Russia to pull out of International Space Station

Russia to pull out of International Space Station

Russia says it will withdraw from the International Space Station (ISS) after 2024 and build its own station instead.

 

The US and Russia, along with other partners, have successfully worked together on the ISS since 1998.

 

But relations have soured since Russia invaded Ukraine, and Russia previously threatened to quit the project because of Western sanctions against it.

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Nasa said it had not yet received any official notice of Russia’s intention to withdraw from the programme.

 

The ISS – a joint project involving five space agencies – has been in orbit around Earth since 1998 and has been used to conduct thousands of scientific experiments.

 

It is approved to operate until 2024, but the US wants to extend that for six more years with the agreement of all partners.

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Russia to pull out of International Space Station
Russia to pull out of International Space Station

At a meeting with Russia’s President Vladimir Putin, Mr Borisov said Roskosmos would fulfil its obligations to its partners, but the decision had been taken to quit the project after 2024.

 

“I think that by this time we will start putting together a Russian orbital station,” Mr Borisov said, adding that the new station was his agency’s top priority.

 

“Good,” replied Mr Putin.

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It is not immediately clear what the decision means for the future of the ISS, and the US space agency Nasa says it has not received any formal notice from Russia of its plans.

 

Former ISS commander and retired US astronaut Dr Leroy Chiao believes it is unlikely Russia will decide to leave the project.

 

“I think this is posturing by the Russians. They don’t have the money to build their own station and it would take several years to do it. They’ve got nothing else if they go this route,” he told the BBC.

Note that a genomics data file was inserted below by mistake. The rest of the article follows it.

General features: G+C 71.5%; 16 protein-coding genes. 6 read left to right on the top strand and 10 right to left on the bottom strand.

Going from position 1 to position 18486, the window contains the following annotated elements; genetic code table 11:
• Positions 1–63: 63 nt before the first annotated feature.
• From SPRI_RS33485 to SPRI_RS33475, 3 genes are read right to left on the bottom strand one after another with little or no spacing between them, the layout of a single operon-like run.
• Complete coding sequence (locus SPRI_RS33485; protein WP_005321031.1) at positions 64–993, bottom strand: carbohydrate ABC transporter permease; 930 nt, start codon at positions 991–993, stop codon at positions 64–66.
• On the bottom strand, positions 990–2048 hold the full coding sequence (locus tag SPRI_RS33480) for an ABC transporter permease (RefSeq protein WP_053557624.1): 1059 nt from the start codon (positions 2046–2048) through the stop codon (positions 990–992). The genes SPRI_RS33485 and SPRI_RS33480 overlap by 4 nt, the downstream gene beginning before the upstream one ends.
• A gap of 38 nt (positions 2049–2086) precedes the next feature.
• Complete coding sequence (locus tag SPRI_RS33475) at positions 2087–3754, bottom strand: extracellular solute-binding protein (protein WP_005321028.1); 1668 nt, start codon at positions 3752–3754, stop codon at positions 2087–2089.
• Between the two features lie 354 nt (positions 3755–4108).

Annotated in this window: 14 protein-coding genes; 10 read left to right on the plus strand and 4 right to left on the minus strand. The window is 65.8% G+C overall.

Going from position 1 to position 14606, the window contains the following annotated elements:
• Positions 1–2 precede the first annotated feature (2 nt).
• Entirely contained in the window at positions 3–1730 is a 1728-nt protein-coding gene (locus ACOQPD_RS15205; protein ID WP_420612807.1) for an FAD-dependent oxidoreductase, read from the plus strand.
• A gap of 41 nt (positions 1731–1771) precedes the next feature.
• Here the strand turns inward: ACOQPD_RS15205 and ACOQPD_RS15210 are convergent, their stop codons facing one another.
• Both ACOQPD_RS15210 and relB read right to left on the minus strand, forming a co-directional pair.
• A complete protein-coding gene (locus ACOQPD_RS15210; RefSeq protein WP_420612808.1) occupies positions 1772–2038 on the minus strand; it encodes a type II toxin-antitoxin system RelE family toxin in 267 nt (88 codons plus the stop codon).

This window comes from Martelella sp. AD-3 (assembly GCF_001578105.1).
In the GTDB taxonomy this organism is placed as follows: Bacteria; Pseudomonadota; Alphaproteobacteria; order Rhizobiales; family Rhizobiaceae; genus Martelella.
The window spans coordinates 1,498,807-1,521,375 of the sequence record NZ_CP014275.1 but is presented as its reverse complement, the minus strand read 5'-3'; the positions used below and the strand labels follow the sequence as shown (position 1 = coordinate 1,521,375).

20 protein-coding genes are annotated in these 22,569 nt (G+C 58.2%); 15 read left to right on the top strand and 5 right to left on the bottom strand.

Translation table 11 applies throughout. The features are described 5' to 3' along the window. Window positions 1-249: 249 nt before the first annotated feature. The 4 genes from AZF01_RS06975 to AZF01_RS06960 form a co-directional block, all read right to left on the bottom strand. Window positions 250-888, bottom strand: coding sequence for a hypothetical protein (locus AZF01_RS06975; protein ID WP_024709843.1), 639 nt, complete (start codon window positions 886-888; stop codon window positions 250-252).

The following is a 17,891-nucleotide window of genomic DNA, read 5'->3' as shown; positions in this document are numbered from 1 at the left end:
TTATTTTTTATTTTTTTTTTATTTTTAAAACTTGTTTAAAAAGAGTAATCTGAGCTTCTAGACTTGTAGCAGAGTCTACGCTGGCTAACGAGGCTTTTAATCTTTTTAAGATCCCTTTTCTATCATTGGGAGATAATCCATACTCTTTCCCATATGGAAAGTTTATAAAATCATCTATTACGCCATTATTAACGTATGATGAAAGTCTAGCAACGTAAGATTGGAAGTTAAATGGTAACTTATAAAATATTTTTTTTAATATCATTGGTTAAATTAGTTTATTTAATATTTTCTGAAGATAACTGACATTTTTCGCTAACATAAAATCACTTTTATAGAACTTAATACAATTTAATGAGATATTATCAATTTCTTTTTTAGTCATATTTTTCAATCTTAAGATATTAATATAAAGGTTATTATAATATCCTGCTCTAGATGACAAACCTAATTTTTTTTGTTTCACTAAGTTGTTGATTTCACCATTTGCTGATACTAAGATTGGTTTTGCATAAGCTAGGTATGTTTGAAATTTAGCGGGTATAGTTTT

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Cooperation on the ISS between Russia and the US had appeared relatively unharmed by the war in Ukraine, with the two countries signing an agreement earlier this month to allow Russian cosmonauts to travel to the station on US spacecraft and vice versa.

 

“We’re all flyers. We learned to appreciate each other’s perspectives,” Dr Chaio said of his time commanding the space station from 2004-5.

 

However, the war in Ukraine has hit other areas of cooperation between Russia and the West. The European Space Agency (ESA) ended its collaboration with Roskosmos to launch a rover to Mars, and Russia has stopped launches of its Soyuz spacecraft from an ESA launch site in French Guiana.

 

Dr Chaio says in recent years Russia had politicised the space station, for example Russian cosmonauts have posed for photographs with the flags of pro-Russian separatist regions in east Ukraine.

 

“You can imagine how much trouble they would be in if they didn’t do it,” he told the BBC.

 

The Soviet Union and Russia have a long history of space exploration, and accomplishments such as putting the first man in space in 1961 remain a source of national pride.

 

In his meeting with Mr Putin, Roskosmos head Mr Borisov said the new Russian space station would provide Russia with space-based services needed for modern life, for example navigation and data transmission.

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